Answering The Needs Of Immigrant Detainees Despite Pandemic

Detainees

Richard Spies of First UMC Dallas explains how we can still be a welcoming presence

“... For … I was a stranger and you welcomed me …” Matthew 25:35

Many of us are reading this from the safety of our own homes, as we respond to the COVID-19 pandemic by sheltering in place and practicing the art of social distancing. Unfortunately, many of our brothers and sisters don’t have the ability or comfort of doing this.  

There are currently between 40,000 and 50,000 immigrant detainees being held in conditions that are significantly overcrowded and that lack the most basic of personal hygiene and preventative products, such as soap, sanitizer or toilet paper. In addition to this population, those waiting in camps across the border under the Migrant Protection Protocols, and immigrant children being held in U.S. custody are also at high risk. When – not if – COVID-19 is diagnosed in these facilities, it will be devastating to these communities. Measures such as providing badly needed personal and sanitizing products, adequate medical support, and the release of detainees could all help reduce this imminent danger. 

The Immigration Task Force, part of our Mission and Advocacy ministry at First UMC Dallas, asks you to prayerfully consider Christ’s call to welcome strangers to our land. What is happening to these vulnerable groups of strangers seeking a safer life for themselves and their loved ones is far from welcoming, but we can all help.

Here are some ways we can help right now:

  • Make your voice heard with your representatives in government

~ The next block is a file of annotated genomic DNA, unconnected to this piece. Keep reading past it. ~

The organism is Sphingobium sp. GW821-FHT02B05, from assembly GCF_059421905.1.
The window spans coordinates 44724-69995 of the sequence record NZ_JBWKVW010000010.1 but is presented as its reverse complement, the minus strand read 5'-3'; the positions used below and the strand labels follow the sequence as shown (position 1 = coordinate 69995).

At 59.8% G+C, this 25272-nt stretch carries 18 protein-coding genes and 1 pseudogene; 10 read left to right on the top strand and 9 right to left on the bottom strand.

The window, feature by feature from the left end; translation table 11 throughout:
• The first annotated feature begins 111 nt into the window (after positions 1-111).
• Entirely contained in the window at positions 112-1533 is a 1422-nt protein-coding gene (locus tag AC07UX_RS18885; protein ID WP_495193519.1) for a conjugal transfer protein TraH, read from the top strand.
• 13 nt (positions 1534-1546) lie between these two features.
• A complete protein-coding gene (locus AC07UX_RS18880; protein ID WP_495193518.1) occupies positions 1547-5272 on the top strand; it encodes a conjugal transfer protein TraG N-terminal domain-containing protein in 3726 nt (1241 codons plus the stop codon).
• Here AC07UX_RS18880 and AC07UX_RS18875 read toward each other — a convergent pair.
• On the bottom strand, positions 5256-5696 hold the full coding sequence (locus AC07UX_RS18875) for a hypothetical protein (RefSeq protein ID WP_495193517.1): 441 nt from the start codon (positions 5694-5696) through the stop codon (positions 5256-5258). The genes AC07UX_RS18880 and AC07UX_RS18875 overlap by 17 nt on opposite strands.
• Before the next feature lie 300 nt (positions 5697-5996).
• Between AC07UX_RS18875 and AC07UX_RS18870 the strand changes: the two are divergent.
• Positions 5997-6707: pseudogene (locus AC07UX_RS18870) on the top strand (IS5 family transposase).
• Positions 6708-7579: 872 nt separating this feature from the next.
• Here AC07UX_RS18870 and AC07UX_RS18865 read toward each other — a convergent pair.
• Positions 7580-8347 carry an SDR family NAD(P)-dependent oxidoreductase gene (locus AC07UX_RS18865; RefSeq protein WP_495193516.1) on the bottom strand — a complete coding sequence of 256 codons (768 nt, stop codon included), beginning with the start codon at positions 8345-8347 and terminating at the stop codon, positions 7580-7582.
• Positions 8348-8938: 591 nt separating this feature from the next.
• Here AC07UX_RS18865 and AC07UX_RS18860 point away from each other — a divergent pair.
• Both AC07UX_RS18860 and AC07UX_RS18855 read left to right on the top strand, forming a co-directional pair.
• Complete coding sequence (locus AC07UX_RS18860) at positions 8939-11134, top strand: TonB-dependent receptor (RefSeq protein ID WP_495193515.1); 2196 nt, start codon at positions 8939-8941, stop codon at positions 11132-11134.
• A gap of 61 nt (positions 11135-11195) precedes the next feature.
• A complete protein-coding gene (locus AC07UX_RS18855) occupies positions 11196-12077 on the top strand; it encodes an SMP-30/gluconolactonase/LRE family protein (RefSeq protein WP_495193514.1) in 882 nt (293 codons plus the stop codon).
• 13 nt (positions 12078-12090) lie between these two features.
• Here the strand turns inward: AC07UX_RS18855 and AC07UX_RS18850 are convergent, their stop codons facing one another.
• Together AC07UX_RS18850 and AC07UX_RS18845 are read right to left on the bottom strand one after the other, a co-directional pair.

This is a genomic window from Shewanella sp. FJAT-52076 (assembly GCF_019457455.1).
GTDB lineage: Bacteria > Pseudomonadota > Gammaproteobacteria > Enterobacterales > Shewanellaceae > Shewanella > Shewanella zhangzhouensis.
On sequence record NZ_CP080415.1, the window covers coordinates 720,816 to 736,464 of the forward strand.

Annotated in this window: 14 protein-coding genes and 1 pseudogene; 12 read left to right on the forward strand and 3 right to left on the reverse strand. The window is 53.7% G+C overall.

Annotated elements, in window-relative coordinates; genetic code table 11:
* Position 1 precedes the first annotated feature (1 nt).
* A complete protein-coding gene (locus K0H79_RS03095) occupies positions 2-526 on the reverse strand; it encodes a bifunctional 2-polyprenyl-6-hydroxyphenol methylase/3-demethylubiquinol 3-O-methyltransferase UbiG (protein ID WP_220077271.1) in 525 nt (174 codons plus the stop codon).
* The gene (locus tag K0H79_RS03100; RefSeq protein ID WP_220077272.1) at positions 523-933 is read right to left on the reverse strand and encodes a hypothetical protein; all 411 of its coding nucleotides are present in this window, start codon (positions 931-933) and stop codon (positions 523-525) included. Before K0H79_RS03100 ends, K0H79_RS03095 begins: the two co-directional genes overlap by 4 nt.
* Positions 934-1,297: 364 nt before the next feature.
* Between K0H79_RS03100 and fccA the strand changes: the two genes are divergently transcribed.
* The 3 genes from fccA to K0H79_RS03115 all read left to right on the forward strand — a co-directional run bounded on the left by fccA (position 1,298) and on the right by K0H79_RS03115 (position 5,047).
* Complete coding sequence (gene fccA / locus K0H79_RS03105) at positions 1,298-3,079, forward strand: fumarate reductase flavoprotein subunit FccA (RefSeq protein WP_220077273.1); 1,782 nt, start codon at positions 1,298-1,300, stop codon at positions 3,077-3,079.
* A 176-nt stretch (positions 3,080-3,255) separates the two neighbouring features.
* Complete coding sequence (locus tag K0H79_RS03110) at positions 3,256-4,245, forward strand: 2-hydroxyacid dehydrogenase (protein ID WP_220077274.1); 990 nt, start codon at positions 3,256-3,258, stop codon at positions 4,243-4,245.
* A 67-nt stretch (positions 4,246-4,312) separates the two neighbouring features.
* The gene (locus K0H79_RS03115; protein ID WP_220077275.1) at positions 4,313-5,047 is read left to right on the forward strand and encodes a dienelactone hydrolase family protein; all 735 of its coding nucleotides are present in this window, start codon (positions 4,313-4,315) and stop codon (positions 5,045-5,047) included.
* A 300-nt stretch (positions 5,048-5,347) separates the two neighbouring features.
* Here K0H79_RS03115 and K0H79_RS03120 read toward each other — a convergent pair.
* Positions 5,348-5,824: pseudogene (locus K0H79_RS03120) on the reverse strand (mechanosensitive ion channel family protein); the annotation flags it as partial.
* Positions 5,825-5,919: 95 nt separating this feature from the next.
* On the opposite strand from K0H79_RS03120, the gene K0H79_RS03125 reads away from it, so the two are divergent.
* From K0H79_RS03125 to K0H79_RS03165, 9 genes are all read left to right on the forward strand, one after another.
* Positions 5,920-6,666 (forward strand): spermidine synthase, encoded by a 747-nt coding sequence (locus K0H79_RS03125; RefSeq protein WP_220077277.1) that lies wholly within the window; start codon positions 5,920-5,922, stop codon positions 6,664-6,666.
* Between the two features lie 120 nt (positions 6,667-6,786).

• Become part of Texas Impact’s Rapid Response Team. Texas Impact is a statewide religious grassroots network whose members include individuals, congregations and governing bodies of the Christian, Jewish and Muslim faiths. Texas Impact exists to advance state public policies that are consistent with universally held social principles of the Abrahamic traditions. You’ll be alerted to make time-sensitive contact with Texas legislators on key issues. 
    • Let your Washington representatives hear from you
  • Stay informed and engaged on social media on behalf of these women, men and children who are currently voiceless.
  • Advocate against xenophobia. The term “illegals” is often used to label and demonize the immigrant detainee population, when most have committed no crime but rather have legally applied for asylum in the United States. Be aware of and speak out against terms that cause them to be seen as “other” and as people to be feared. Our faith calls us to see them as our sisters and brothers equally beloved by God and to care for and help them accordingly.

Lord, give us hearts of love, compassion and courage. Help us help our brothers and sisters seeking safety and a new life as we heed the words and example of Jesus. Amen

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Published: Monday, April 13, 2020


 
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